By now you’ve likely heard that the NCAA issued a third Notice of Allegations to UNC. This amendment to the already amended notice of allegations, as far as anyone can tell, is unprecedented. The way it reportedly happened is even more perplexing. Trying to figure out what it all means for the future is a fool’s errand. But we’ll have some fun with it. I’m not sure the proper technical term (second ANOA?), so we’ll call it the AANOA.
What we (mostly) won’t do, is argue the merits of the case, or explain why certain allegations are true or untrue. That is a separate argument, and at this point most people’s opinions are not changing. However, based on a brief stint in college athletics and basic knowledge of NCAA rules, I will say the the 2nd Notice of Allegations was as accurate of an outcome as one should have reasonably expected. Unfortunately, this is the NCAA and it is clear that “reasonable” becomes a more distant memory with each passing day.
To get a detailed account of the actions that have brought us to this point, please read Greg Barnes’ article yesterday for Inside Carolina. He looks at actions taken by the Committee on Infractions (COI), and specifically takes aim at Greg Sankey - the SEC Commissioner and the Chairman of the COI. After reading it (click here) even if you have the most basic understanding of the NCAA and how it operates, it’s a fair argument that the NCAA has gone completely off-script.
Before we dive into some of the specifics, here’s a quick timeline of some key dates:
June 30, 2014- On the heels of the Wainstein Report’s release, NCAA reopens it’s investigation into UNC and its use of AFAM classes
May 20, 2015 -NCAA issues its first Notice of Allegations (NOA). UNC has 90 days to respond to the allegations.
August 14, 2015- UNC submits new information pertaining to Women’s Basketball and Men’s Soccer. This extends the timeline in which UNC was to respond to the original NOA.
April 25, 2016- UNC receives ANOA. This is a watered down version of the original NOA. Specifically, Men’s Basketball and Football are not named and the charge of impermissible benefits has been removed.
August 1, 2016- UNC responds to the ANOA. UNC questions the NCAA’s jurisdiction of the case as it pertains to UNC’s academic standards and procedures.
October 28, 2016- A rare “procedural” hearing is held in front of the COI in order to argue the feasibility of the NCAA’s jurisdiction. This was supposed to be different from arguing the actual merits of the ANOA, which would be discussed at a subsequent hearing.
December 13, 2016- NCAA issues a third Notice of Allegations (AANOA). This largely reverts back to the original NOA, and once again specifically names men’s basketball and football. It also reintroduces the impermissible benefit allegations.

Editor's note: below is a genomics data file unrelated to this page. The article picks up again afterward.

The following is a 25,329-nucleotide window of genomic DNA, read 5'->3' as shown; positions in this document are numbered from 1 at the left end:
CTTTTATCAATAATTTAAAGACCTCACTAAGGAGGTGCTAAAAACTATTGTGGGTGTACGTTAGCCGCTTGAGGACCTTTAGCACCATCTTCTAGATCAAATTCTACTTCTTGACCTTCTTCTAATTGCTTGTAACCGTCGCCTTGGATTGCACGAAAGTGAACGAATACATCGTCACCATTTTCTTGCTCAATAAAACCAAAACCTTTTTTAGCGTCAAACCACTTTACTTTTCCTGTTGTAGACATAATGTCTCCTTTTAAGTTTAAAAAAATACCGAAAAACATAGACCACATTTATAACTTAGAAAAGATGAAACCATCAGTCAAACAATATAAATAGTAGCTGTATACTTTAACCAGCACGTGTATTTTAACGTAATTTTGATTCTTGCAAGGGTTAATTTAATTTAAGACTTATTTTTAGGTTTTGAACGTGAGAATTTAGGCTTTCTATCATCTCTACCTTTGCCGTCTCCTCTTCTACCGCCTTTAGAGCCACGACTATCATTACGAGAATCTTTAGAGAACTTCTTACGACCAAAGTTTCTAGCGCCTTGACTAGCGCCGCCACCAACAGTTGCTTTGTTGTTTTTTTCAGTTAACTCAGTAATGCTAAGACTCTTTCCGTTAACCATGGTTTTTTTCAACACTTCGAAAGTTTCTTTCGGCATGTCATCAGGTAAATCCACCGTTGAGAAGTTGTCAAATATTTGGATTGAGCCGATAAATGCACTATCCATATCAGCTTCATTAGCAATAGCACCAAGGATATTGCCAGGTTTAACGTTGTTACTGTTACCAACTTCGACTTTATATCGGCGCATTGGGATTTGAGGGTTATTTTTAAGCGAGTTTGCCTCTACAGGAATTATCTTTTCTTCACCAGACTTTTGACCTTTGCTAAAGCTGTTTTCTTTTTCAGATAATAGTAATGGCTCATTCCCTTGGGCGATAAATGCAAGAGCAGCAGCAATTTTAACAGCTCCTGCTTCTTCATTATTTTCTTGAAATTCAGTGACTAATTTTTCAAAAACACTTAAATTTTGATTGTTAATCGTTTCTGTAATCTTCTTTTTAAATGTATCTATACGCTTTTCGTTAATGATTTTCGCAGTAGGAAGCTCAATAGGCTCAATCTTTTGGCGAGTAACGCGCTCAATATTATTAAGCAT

What is in the third Notice Of Allegations?
The easy answer is that it is just a rehashed version of the first NOA. However, there are a few important bits of information that were added.
First, the timeline of the now extends to 2002 instead of 2006, which is a significant development. If player ineligibility is proven, then the 2005 NCAA basketball title becomes a viable target for any potential sanctions. More on that below.
Additionally, UNC’s athletic department, Deborah Crowder and Dr. Julius Nyang’oro have been accused of a deeper level of collaboration than in previous iterations. Specifically, all parties leveraged their relationship for the sole purpose of providing impermissible benefits, such as additional access to the AFAM classes, for the sole purpose of maintaining eligibility.
The third notice of allegations can be viewed in its entirety here.
What merit, if any, does the AANOA hold?
The quality and depth of the answer depends on what angle is used. Does it have merit based on NCAA protocols and procedures? Or does it have merit based on the actual facts of the case? As stated at the beginning, we want to avoid going down the rabbit holes of debating/rehashing the known facts. Not because they are unkind to UNC (if the NCAA follows its own rules, they are not), but because those have been available for some time now.
Unless new information is discovered, most opinions won’t change. If you did not believe the first NOA had merit, then the you definitely won’t think the third NOA does.
Fortunately, Greg Barnes also provided a clear, concise synopsis of the protocol issue. You can read that here. One of three arguments he touches on is that after the original NOA was released, UNC and the NCAA worked through all the allegations, specifically the issue of impermissible benefits.